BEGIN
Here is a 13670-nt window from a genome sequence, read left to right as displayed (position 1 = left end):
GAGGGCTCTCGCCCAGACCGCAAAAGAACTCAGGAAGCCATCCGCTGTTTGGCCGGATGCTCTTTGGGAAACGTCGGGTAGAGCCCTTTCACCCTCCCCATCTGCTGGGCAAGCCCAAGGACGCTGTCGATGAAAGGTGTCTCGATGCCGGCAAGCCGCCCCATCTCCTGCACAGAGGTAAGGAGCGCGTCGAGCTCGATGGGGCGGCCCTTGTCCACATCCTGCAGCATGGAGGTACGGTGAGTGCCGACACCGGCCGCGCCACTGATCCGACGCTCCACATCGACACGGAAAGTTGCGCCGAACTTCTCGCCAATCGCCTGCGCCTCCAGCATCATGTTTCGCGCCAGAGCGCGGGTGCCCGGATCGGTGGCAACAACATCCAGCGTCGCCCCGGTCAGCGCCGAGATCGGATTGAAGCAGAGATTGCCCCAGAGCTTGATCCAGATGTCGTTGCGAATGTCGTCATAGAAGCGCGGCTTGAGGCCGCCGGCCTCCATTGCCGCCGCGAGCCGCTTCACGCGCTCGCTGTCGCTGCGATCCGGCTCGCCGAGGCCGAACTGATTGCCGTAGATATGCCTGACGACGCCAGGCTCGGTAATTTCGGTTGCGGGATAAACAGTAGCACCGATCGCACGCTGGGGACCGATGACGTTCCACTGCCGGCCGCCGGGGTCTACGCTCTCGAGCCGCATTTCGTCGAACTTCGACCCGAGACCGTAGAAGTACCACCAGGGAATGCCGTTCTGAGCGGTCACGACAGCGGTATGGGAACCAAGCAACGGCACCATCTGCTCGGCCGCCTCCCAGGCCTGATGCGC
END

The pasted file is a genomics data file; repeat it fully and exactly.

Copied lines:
Here is a 13670-nt window from a genome sequence, read left to right as displayed (position 1 = left end):
GAGGGCTCTCGCCCAGACCGCAAAAGAACTCAGGAAGCCATCCGCTGTTTGGCCGGATGCTCTTTGGGAAACGTCGGGTAGAGCCCTTTCACCCTCCCCATCTGCTGGGCAAGCCCAAGGACGCTGTCGATGAAAGGTGTCTCGATGCCGGCAAGCCGCCCCATCTCCTGCACAGAGGTAAGGAGCGCGTCGAGCTCGATGGGGCGGCCCTTGTCCACATCCTGCAGCATGGAGGTACGGTGAGTGCCGACACCGGCCGCGCCACTGATCCGACGCTCCACATCGACACGGAAAGTTGCGCCGAACTTCTCGCCAATCGCCTGCGCCTCCAGCATCATGTTTCGCGCCAGAGCGCGGGTGCCCGGATCGGTGGCAACAACATCCAGCGTCGCCCCGGTCAGCGCCGAGATCGGATTGAAGCAGAGATTGCCCCAGAGCTTGATCCAGATGTCGTTGCGAATGTCGTCATAGAAGCGCGGCTTGAGGCCGCCGGCCTCCATTGCCGCCGCGAGCCGCTTCACGCGCTCGCTGTCGCTGCGATCCGGCTCGCCGAGGCCGAACTGATTGCCGTAGATATGCCTGACGACGCCAGGCTCGGTAATTTCGGTTGCGGGATAAACAGTAGCACCGATCGCACGCTGGGGACCGATGACGTTCCACTGCCGGCCGCCGGGGTCTACGCTCTCGAGCCGCATTTCGTCGAACTTCGACCCGAGACCGTAGAAGTACCACCAGGGAATGCCGTTCTGAGCGGTCACGACAGCGGTATGGGAACCAAGCAACGGCACCATCTGCTCGGCCGCCTCCCAGGCCTGATGCGC